The Government’s War on Pain Doctors: One Physician’s Story

Editor’s Note: Linda Cheek  is a family practice and alternative medicine physician in southwest Virginia. In June, Cheek pleaded not guilty to a 173-count federal indictment accusing her of distributing oxycodone and other painkillers without a valid certificate from the Drug Enforcement Administration. Cheek’s license to practice medicine is currently suspended and she is free on bond. Her trial is scheduled to begin in November.

God always answers prayer.  In October, 2010 two hundred of my patients were suddenly without a pain management physician.  The U.S. Attorney’s office had coerced the doctor treating pain patients at my office to give up her DEA certificate.  Luckily, a doctor was found within 24 hours that agreed to help.

Steven Collins, MD, a family practice physician, agreed to allow me to meet my patients in his office an hour away.  He evaluated them after me and continued their treatment.

Dr. Collins graduated in 1995 from Albany Medical College in New York, practiced medicine in the military for three years, and then set up private practice in Roanoke, Virginia.  Being very patient oriented, he saw right away that about half of the complaints that bring a patient to a doctor are related to pain.  So, like me, he decided to learn how to treat pain so he could take care of his patients. He taught himself, as I did, by going to pain management seminars and meetings of the American Academy of Pain Management.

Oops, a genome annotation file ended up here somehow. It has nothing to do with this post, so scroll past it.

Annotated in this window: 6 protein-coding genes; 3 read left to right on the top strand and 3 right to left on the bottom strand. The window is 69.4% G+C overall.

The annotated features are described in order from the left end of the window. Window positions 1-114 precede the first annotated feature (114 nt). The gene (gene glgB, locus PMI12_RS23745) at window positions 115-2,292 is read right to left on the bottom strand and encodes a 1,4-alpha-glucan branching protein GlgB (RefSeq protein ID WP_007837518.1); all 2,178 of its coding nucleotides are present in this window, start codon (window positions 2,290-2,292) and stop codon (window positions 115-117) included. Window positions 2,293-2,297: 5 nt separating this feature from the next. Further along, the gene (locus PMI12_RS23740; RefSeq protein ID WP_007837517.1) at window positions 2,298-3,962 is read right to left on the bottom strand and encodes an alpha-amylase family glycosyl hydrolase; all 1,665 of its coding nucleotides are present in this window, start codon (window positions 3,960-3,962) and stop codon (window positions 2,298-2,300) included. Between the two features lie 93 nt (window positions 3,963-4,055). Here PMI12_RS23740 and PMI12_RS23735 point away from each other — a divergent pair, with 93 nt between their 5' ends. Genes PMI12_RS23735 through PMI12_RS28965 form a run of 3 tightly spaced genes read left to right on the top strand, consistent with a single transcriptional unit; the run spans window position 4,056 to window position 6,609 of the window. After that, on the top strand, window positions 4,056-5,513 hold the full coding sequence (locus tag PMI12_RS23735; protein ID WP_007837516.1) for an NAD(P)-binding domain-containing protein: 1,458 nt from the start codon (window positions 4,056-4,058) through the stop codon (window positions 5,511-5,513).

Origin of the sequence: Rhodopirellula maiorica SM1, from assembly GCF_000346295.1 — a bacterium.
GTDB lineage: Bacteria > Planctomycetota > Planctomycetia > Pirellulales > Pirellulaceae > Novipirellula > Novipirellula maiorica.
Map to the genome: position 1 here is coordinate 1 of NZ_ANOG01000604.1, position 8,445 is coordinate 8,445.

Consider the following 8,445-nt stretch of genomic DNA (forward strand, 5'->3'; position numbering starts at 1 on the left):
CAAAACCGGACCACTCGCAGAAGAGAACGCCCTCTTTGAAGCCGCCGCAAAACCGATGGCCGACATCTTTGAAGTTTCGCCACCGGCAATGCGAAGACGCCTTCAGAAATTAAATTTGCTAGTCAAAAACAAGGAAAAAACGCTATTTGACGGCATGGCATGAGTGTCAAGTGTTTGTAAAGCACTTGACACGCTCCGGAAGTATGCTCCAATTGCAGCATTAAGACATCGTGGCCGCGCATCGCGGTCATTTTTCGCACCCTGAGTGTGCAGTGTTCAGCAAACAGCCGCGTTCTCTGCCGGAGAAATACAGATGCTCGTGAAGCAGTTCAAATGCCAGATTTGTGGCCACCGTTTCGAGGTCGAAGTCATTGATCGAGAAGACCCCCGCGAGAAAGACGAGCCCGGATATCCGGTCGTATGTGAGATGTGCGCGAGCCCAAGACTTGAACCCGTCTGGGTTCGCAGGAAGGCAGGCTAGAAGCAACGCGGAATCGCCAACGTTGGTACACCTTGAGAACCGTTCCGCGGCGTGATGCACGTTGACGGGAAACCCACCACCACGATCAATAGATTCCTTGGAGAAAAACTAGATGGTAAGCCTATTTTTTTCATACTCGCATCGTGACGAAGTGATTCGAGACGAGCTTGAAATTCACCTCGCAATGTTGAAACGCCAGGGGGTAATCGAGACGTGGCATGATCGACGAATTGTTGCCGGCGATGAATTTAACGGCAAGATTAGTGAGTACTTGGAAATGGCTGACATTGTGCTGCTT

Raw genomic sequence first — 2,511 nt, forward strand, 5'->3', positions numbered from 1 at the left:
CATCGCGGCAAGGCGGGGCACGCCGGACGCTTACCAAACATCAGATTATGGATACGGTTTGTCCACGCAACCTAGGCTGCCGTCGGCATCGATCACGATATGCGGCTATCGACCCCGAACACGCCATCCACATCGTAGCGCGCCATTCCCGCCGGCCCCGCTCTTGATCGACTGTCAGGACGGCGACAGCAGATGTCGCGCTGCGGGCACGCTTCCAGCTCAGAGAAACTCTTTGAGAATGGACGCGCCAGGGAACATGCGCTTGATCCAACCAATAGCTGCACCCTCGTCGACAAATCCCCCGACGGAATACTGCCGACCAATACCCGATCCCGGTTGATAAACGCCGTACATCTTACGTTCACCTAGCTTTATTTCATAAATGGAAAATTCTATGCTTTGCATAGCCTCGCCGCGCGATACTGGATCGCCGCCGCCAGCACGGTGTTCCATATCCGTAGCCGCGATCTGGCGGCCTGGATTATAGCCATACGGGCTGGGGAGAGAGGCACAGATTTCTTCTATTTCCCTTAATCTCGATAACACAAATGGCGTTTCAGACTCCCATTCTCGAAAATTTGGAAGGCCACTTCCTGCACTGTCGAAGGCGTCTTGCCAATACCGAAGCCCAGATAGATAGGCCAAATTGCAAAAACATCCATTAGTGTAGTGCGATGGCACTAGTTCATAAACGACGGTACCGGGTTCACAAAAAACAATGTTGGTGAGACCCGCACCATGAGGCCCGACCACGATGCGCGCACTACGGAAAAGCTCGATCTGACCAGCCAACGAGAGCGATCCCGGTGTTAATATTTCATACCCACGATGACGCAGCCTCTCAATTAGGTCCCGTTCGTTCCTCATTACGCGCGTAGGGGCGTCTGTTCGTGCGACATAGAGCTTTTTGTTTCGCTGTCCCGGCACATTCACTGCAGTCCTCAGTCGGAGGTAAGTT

Dr. Collins’s primary pain management is with opioids, but he also does steroid injections using fluoroscopy.  His practice grew into three offices, and he supervised a nurse practitioner and a physician assistant at two sites. He also worked two half days at a methadone clinic in Roanoke, where he was responsible for admissions and discharges. So he has experience and knowledge with methadone prescribing that most physicians lack.

Dr. Collins is comfortable with most opioids, although he typically does not use morphine.  Knowledgeable in the rules and procedures with opioid prescribing, he is careful to monitor patients, check drug screens, and watch for the “red flags” of abuse.

But in April this year, Dr. Collins was forced to make a decision that would change his life as well as that of most of his patients.  He decided to stop treating pain. This decision was based on a warning he received from a colleague — that he was under investigation by the Virginia State Police.

Dr. Collins immediately worried that he might be arrested with some kind of charge about his treatment of pain patients. One of the common charges against physicians in the government’s war on pain doctors” is “prescribing without justifiable medical purpose.” In these cases, “medical purpose” is defined to be however the U.S. Attorney’s office wants to define it, not how a doctor would define it.

As a solo independent physician with a wife and four children, Dr. Collins couldn’t take a chance with his career. So he sent letters to all of his patients that he would no longer treat pain.  This decision caused him to lose 40% of his patient base and, consequently, his income.

When asked what is needed in medicine for doctors to feel secure in practicing pain management, Dr. Collins told me, “We need a written set of guidelines to follow.  If the documentation is there, how can we not be treating the patient correctly?”

DEA Harassment